Having said that, we have a sustainable financial system to support the poor and needy. Those who are not able-bodied and who cannot work to earn a living will not have to go without a roof, food, education, and medical treatment.
More importantly, we are building a society that provides platforms and opportunities to help those who have failed and fallen to rebuild their lives. Over the years, we have been improving the social support systems and schemes but we are doing it prudently without causing unnecessary burdens to future generations.
We believe in freedom of speech but it must be done with responsibility. Every person has to carry responsibility to substantiate libellous remarks as well as comments that are destructive to our communities and society, otherwise he or she may have to suffer potential liabilities and punishments.
As a result of building a culture of pragmatism, responsibility, and concern for the overall good of society, we live in a country that enjoys a relatively low crime rate. You can walk on the streets at any time of the day and night and feel safer than walking on most other streets in the developed world.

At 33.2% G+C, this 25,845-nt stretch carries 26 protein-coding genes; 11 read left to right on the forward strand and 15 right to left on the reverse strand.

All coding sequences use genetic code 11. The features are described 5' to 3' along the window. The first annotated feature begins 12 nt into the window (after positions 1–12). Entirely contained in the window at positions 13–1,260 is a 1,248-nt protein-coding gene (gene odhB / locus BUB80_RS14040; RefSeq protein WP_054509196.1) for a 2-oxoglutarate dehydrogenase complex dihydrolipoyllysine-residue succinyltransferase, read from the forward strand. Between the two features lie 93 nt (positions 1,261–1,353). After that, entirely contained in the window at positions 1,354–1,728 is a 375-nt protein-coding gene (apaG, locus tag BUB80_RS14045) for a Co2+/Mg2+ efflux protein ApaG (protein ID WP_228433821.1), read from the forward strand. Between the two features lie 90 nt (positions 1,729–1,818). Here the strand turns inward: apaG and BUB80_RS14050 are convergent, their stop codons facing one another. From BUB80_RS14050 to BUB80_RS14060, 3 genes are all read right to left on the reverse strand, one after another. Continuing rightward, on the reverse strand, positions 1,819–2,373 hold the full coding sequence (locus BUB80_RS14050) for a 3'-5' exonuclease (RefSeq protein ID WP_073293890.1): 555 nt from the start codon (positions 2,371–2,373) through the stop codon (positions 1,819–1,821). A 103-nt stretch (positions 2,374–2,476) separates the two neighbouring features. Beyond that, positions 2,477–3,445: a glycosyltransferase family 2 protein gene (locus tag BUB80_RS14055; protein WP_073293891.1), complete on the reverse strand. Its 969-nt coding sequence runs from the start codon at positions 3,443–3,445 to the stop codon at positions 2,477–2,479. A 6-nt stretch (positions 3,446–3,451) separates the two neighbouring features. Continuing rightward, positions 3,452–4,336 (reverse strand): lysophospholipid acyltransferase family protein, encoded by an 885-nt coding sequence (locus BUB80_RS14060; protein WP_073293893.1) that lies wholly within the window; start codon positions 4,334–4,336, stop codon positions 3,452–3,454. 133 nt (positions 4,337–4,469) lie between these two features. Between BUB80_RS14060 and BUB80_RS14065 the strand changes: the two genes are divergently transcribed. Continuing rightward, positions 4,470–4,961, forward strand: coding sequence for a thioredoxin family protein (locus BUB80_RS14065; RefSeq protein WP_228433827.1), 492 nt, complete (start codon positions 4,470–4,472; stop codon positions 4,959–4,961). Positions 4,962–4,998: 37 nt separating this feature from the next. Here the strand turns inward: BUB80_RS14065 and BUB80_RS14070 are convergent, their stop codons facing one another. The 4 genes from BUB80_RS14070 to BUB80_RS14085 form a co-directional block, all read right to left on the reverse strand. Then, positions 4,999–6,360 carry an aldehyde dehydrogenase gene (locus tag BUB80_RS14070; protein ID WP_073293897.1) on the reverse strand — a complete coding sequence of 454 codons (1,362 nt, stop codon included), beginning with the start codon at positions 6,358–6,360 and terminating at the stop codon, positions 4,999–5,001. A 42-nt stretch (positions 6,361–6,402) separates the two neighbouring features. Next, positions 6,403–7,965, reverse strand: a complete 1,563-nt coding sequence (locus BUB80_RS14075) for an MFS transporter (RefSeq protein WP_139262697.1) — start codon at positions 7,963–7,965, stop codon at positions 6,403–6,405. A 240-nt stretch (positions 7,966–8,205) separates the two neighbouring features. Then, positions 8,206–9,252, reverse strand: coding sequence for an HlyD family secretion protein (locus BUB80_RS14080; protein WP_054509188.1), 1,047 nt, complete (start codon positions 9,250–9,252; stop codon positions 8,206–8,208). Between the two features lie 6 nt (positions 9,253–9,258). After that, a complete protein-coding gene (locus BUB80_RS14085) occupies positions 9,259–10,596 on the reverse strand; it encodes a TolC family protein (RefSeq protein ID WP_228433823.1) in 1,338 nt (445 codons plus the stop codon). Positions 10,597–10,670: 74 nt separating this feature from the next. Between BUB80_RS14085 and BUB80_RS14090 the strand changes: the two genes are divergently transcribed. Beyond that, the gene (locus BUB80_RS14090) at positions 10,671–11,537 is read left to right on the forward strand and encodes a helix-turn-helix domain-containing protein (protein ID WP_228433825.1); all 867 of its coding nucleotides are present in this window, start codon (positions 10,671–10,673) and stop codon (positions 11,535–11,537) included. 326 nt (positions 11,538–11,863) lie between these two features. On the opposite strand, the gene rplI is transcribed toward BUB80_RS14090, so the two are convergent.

Even though most Singaporeans, at the time of independence in 1965, are of migrant stocks, we can take pride in having built a society that values and continues to build on racial and religious harmony. Our students are undergoing one of the most highly-rated educational systems. They have performed well in many international educational ratings.
Moving forward, we need to work on four major thrusts to secure our place in the brave, new and exciting world.
a. Heartware. We need to build a home where Singaporeans can have a deeper sense of rootedness and belonging. A home that we can be proud of and where we can find purpose, happiness and fulfilment on an individual, family and community level.
b. Hardware. We have to continue to develop and improve on our infrastructure and economy in order to meet changing needs and expectations from our people and from a fast-changing world.
c. Software. Our people must have the capacity, capability, agility, and tenacity to battle all odds so that we will secure our future as a vital hub for the new economy.
d. Soulware. We will continue to look out for and look after the last, the least, the lonely, and the lost, both onour land and overseas.
TH: Thank you for being so generous with your wisdom via this interview!!~ On a parting note, is there anything you wish to add?
Dr. Patrick Liew: I would like to share two of my aspirational values:
- The best way to live our lives is to live our lives for others.
- The more we reach out to bless other lives, the richer and better our lives will become.